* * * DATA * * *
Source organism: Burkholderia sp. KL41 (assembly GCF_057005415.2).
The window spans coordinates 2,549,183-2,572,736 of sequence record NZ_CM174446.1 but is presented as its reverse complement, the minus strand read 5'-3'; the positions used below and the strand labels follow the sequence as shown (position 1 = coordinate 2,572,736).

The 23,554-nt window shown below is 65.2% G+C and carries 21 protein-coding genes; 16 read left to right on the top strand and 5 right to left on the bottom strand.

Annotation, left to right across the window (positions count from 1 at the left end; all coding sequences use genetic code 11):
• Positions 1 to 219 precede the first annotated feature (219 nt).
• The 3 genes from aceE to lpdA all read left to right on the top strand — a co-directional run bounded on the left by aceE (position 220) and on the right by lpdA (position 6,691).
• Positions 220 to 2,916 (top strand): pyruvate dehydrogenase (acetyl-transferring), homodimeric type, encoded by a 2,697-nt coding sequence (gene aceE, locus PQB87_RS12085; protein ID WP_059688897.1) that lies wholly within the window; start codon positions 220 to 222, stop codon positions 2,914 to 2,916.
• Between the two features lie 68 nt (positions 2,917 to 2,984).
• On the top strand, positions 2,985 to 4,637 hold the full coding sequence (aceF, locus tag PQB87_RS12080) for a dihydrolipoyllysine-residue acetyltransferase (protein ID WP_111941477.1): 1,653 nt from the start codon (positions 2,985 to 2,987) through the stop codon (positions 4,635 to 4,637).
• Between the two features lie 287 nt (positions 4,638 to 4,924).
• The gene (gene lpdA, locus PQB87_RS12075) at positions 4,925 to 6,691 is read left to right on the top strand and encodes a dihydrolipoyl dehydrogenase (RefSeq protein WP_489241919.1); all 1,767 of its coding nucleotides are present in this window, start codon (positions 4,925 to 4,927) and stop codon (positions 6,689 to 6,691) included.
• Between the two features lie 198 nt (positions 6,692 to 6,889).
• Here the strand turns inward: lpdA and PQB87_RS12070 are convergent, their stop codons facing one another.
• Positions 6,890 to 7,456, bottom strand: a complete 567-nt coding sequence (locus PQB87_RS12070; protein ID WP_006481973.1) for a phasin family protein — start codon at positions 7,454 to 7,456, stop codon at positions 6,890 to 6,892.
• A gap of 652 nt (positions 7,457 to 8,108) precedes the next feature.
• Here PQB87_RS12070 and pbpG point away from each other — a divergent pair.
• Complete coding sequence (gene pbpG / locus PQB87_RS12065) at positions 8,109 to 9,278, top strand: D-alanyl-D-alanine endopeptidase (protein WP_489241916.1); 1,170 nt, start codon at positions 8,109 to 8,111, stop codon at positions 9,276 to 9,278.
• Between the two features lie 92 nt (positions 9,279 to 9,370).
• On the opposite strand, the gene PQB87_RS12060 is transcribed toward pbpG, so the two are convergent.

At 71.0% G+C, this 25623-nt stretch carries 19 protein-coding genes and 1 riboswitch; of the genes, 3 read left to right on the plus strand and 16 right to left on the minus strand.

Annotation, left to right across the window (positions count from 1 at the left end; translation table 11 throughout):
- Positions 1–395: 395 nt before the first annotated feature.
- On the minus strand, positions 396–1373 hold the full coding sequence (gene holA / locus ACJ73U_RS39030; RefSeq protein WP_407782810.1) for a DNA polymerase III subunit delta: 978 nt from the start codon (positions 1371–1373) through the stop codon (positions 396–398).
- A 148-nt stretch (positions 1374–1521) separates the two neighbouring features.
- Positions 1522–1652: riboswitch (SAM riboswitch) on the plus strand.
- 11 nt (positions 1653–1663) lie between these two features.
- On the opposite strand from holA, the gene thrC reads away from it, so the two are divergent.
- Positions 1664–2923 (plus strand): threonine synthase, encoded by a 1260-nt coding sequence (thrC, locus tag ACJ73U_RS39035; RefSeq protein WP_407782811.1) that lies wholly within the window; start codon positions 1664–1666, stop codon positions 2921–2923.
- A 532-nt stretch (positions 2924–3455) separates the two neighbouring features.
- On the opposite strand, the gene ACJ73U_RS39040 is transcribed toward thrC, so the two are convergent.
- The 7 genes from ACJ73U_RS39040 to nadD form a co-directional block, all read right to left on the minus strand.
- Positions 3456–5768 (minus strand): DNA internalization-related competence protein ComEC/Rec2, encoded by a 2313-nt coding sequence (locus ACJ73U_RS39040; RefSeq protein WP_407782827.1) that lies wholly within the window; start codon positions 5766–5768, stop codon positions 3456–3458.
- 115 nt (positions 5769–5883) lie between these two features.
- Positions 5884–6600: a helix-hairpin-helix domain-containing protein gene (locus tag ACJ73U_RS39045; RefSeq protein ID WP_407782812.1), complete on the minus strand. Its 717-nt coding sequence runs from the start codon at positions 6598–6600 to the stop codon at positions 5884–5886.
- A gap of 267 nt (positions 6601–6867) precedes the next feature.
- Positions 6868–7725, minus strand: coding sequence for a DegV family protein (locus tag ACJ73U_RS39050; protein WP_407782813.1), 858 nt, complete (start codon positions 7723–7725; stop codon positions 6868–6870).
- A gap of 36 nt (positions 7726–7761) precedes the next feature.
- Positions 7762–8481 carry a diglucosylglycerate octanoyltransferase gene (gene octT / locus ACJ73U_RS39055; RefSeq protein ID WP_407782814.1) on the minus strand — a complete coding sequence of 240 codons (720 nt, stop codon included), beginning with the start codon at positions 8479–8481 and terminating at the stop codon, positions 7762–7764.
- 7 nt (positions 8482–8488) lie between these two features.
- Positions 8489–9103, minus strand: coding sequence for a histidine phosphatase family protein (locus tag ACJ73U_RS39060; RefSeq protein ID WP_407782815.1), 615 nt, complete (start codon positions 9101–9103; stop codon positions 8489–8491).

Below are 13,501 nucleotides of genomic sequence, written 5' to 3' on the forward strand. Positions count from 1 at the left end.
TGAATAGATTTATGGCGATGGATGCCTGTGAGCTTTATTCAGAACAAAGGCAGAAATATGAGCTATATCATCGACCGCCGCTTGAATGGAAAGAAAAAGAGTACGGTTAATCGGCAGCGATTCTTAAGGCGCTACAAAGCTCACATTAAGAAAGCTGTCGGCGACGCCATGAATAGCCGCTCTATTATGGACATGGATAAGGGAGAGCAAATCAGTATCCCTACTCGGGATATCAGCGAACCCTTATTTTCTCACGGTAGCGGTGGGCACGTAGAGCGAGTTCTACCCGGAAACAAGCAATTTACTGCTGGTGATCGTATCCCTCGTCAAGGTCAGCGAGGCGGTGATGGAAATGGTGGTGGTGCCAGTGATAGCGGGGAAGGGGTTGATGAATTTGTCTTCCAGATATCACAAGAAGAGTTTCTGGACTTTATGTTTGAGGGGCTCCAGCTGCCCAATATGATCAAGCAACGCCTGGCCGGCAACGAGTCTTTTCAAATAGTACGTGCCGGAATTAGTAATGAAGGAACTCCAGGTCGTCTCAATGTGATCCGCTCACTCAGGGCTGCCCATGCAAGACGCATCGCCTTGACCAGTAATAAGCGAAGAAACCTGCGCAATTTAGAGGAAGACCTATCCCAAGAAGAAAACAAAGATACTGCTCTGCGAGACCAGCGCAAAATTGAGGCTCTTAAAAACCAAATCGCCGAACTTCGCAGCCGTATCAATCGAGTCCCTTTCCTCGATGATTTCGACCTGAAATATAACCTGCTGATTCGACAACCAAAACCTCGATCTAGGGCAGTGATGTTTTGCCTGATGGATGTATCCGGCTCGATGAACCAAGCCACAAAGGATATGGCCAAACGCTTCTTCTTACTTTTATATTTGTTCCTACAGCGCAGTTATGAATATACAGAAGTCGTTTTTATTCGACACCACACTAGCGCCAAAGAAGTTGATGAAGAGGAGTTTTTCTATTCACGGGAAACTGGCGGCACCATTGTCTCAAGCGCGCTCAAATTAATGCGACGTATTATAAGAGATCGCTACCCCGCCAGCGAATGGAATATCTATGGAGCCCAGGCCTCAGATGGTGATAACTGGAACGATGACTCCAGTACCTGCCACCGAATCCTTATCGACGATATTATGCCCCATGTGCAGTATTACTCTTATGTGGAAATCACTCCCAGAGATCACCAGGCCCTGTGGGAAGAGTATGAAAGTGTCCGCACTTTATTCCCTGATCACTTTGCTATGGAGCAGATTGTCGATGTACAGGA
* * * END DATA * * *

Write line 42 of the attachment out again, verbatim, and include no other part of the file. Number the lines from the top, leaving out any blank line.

TGAATAGATTTATGGCGATGGATGCCTGTGAGCTTTATTCAGAACAAAGGCAGAAATATGAGCTATATCATCGACCGCCGCTTGAATGGAAAGAAAAAGAGTACGGTTAATCGGCAGCGATTCTTAAGGCGCTACAAAGCTCACATTAAGAAAGCTGTCGGCGACGCCATGAATAGCCGCTCTATTATGGACATGGATAAGGGAGAGCAAATCAGTATCCCTACTCGGGATATCAGCGAACCCTTATTTTCTCACGGTAGCGGTGGGCACGTAGAGCGAGTTCTACCCGGAAACAAGCAATTTACTGCTGGTGATCGTATCCCTCGTCAAGGTCAGCGAGGCGGTGATGGAAATGGTGGTGGTGCCAGTGATAGCGGGGAAGGGGTTGATGAATTTGTCTTCCAGATATCACAAGAAGAGTTTCTGGACTTTATGTTTGAGGGGCTCCAGCTGCCCAATATGATCAAGCAACGCCTGGCCGGCAACGAGTCTTTTCAAATAGTACGTGCCGGAATTAGTAATGAAGGAACTCCAGGTCGTCTCAATGTGATCCGCTCACTCAGGGCTGCCCATGCAAGACGCATCGCCTTGACCAGTAATAAGCGAAGAAACCTGCGCAATTTAGAGGAAGACCTATCCCAAGAAGAAAACAAAGATACTGCTCTGCGAGACCAGCGCAAAATTGAGGCTCTTAAAAACCAAATCGCCGAACTTCGCAGCCGTATCAATCGAGTCCCTTTCCTCGATGATTTCGACCTGAAATATAACCTGCTGATTCGACAACCAAAACCTCGATCTAGGGCAGTGATGTTTTGCCTGATGGATGTATCCGGCTCGATGAACCAAGCCACAAAGGATATGGCCAAACGCTTCTTCTTACTTTTATATTTGTTCCTACAGCGCAGTTATGAATATACAGAAGTCGTTTTTATTCGACACCACACTAGCGCCAAAGAAGTTGATGAAGAGGAGTTTTTCTATTCACGGGAAACTGGCGGCACCATTGTCTCAAGCGCGCTCAAATTAATGCGACGTATTATAAGAGATCGCTACCCCGCCAGCGAATGGAATATCTATGGAGCCCAGGCCTCAGATGGTGATAACTGGAACGATGACTCCAGTACCTGCCACCGAATCCTTATCGACGATATTATGCCCCATGTGCAGTATTACTCTTATGTGGAAATCACTCCCAGAGATCACCAGGCCCTGTGGGAAGAGTATGAAAGTGTCCGCACTTTATTCCCTGATCACTTTGCTATGGAGCAGATTGTCGATGTACAGGA